During a short trip up to Cambridge I got The National Trust Complete Traditional Recipe Book by Sarah Edington – mostly because I liked the cover. I don’t know what it is with me and book covers. I have bought loads of books for that reason (and I *know* I’m not the only person to do that, so please don’t give me that look). Unlike some other NT publications it looks modern, definitely neater and it’s also a good read. I love reading where each recipe originates from and how it was developed, and there is such a good recipe selection. I am going through some of them very slowly, and was planning to write about this book much further along the way. However I cannot help including the recipe for Coronation Chicken right here. It’s an oldie I know, but hey, the book says *traditional* so you were advised. Traditional does not necessarily mean boring, so with a few tweaks here and there it is possible to make something really tasty. It’s great for when you have people round for lunch or an informal summer supper, and adding coriander makes it even fresher.
For this recipe you need some cooked chicken, either leftovers from a roasted bird or you may prefer to get some boneless and skinless thighs from the store and cook them beforehand, as I did this time round. The quantities given here will make enough for 6 to 8 servings, depending on how hungry you are. I would serve it with rice and some salad on the side. My take on the recipe goes like this:
For cooking the chicken:
- around 1½ kg chicken, cut into bite size pieces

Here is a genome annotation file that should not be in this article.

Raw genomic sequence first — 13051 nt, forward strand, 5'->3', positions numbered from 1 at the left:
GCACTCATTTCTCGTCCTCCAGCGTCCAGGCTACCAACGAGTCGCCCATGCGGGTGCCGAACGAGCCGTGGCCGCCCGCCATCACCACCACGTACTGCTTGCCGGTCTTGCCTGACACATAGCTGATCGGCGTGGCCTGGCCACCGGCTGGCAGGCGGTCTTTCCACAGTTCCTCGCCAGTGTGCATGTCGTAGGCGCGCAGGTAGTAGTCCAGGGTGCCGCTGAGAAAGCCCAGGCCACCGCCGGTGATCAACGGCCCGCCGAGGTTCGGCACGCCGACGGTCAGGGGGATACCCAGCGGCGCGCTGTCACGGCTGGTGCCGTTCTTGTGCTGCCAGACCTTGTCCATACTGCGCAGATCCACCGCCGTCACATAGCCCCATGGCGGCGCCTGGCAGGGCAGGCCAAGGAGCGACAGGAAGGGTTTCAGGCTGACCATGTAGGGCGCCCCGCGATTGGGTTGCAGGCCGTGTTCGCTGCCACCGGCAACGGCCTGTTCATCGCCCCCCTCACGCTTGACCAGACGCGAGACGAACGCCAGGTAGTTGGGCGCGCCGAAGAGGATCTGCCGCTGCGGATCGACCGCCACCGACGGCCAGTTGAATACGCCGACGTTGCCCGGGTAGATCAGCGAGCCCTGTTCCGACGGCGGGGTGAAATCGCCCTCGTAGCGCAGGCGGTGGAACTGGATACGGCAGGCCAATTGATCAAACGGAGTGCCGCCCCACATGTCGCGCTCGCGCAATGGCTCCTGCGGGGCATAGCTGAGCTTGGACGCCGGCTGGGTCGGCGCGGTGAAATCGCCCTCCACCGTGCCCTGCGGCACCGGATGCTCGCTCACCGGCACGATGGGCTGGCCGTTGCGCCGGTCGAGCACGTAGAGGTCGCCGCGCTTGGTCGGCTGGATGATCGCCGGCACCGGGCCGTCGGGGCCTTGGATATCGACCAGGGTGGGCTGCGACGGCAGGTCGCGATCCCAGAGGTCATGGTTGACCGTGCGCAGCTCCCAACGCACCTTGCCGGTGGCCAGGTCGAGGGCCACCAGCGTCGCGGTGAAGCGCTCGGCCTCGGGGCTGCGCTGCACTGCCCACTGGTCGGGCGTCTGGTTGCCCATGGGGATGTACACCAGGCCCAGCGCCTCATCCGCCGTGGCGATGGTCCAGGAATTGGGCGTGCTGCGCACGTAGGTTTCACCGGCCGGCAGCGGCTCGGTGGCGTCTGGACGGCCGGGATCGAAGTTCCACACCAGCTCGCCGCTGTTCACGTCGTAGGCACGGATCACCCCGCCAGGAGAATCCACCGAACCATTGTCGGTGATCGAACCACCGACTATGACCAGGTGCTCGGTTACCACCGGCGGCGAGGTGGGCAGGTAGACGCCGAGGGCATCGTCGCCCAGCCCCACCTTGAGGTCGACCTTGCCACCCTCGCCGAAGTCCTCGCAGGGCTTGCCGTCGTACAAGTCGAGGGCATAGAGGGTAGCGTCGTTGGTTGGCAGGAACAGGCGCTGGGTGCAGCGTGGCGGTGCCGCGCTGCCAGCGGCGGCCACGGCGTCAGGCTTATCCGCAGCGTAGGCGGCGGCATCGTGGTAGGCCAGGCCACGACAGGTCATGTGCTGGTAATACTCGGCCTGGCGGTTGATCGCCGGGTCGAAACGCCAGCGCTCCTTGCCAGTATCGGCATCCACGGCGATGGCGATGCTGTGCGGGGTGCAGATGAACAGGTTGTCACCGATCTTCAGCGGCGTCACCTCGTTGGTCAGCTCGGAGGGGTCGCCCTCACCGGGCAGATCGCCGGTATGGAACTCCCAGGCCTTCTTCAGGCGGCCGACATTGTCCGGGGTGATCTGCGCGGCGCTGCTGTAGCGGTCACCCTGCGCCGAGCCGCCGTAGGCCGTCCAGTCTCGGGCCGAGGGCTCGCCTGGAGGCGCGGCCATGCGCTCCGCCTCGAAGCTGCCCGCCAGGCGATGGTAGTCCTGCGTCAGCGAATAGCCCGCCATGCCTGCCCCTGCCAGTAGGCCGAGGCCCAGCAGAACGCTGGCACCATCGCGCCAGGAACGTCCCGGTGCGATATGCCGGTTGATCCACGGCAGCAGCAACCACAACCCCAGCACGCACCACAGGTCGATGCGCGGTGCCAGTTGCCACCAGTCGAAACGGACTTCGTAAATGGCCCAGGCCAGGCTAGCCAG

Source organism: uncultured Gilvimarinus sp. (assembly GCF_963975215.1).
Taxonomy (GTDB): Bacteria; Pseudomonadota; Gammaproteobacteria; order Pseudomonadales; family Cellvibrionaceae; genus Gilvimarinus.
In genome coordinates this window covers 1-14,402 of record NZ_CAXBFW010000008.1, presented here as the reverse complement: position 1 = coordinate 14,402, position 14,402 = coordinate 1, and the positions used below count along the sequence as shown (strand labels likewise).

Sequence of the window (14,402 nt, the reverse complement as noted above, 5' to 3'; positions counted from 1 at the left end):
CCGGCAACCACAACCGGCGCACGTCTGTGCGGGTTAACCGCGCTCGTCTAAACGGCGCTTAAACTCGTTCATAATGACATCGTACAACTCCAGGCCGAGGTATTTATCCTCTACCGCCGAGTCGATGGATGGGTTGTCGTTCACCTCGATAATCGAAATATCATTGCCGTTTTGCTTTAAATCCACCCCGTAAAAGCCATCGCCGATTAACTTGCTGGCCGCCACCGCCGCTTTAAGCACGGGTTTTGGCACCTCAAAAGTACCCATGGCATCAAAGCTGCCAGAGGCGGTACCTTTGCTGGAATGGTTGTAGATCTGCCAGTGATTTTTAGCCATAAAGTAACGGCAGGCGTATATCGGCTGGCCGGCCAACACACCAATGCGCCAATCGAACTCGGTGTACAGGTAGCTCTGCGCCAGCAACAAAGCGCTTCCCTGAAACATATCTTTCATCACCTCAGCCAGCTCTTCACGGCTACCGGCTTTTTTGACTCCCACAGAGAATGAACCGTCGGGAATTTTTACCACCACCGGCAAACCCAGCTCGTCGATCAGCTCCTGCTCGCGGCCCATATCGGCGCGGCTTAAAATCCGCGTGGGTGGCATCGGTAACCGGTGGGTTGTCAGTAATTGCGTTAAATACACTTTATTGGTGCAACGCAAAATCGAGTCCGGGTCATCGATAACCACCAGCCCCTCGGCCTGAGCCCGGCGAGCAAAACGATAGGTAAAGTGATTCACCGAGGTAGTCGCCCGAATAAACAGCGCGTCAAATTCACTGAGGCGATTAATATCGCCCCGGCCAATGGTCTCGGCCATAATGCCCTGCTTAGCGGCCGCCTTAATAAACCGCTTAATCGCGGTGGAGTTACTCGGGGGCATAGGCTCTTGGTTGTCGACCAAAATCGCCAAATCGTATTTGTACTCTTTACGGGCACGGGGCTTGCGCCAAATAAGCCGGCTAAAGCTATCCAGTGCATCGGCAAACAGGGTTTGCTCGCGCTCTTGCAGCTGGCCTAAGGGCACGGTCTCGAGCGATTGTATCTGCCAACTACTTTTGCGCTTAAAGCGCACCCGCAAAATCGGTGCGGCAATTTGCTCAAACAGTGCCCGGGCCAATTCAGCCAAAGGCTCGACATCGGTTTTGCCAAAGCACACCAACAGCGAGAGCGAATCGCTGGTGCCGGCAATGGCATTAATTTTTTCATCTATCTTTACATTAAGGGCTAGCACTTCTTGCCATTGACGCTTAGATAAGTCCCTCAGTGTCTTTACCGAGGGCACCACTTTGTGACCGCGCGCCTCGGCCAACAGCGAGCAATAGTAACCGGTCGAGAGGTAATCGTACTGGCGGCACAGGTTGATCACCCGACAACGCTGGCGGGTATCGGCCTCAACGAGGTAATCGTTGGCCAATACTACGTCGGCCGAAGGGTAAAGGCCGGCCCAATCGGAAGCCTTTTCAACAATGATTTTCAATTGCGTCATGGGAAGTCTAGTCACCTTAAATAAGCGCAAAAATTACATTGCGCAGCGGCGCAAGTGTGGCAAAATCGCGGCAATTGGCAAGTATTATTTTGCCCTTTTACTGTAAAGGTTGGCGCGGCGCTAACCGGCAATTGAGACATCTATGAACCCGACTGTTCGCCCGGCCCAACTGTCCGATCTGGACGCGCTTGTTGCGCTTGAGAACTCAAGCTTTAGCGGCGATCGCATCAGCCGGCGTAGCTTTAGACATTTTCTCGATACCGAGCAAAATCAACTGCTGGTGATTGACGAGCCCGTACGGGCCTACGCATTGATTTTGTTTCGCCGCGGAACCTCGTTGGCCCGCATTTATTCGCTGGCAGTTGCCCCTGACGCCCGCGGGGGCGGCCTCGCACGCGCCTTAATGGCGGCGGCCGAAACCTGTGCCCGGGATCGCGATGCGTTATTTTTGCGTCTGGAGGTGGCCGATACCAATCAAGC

- 1 to 2 tablespoons olive oil
- 1 onion, finely chopped
- 3 cloves garlic, finely chopped
- ½ teaspoon ginger powder
- ½ teaspoon curry powder
- (You might need to add 1 tablespoon of water to all this.)
For the sauce:
- 1 onion, finely chopped
- 1 tablespoon of oil
- ½ teaspoon ginger powder
- 2 small cubes glacé ginger, chopped (replace by another ½ teaspoon of powder if needed)
- 1 teaspoon curry powder
- 2 tablespoons mango chutney
- 150ml (½ cup) good quality mayonnaise
- 100g (approx. ½ cup) plain yoghurt
- 50g almond flakes, toasted *without any oil* in a small pan
- a little salt and pepper, to taste
- fresh coriander, to serve
- In a shallow pan heat the oil and add the onion, garlic, ginger and curry powders and finally the chicken pieces. Toss together until well combined and make sure the chicken pieces are cooked through. Place these in a large bowl and set aside to cool.
- In the same pan add another tablespoon of oil and toss in the onion, both gingers and curry. Cook these together until the onion turns soft and transparent. Scrape this mixture into the bowl containing the chicken.
- To the chicken mixture add the mango chutney, yoghurt, mayonnaise, a little salt and pepper. It would be good to taste at this stage. Place in a serving dish and top with the toasted almonds and coriander.
Serve with plenty of rice and some salad. It’s a dish for all seasons.
P.S. I tried this with around 50ml mayonnaise and added more yoghurt to the recipe. It worked out great. The only thing is that the mixture was more of a liquidy consistency but other than that it was fine.
Note (11. 12. 2013) : The National Trust are now in the process of updating most of their cookery books. I bought a few lately and they look as good as all those recipe books being published as of late.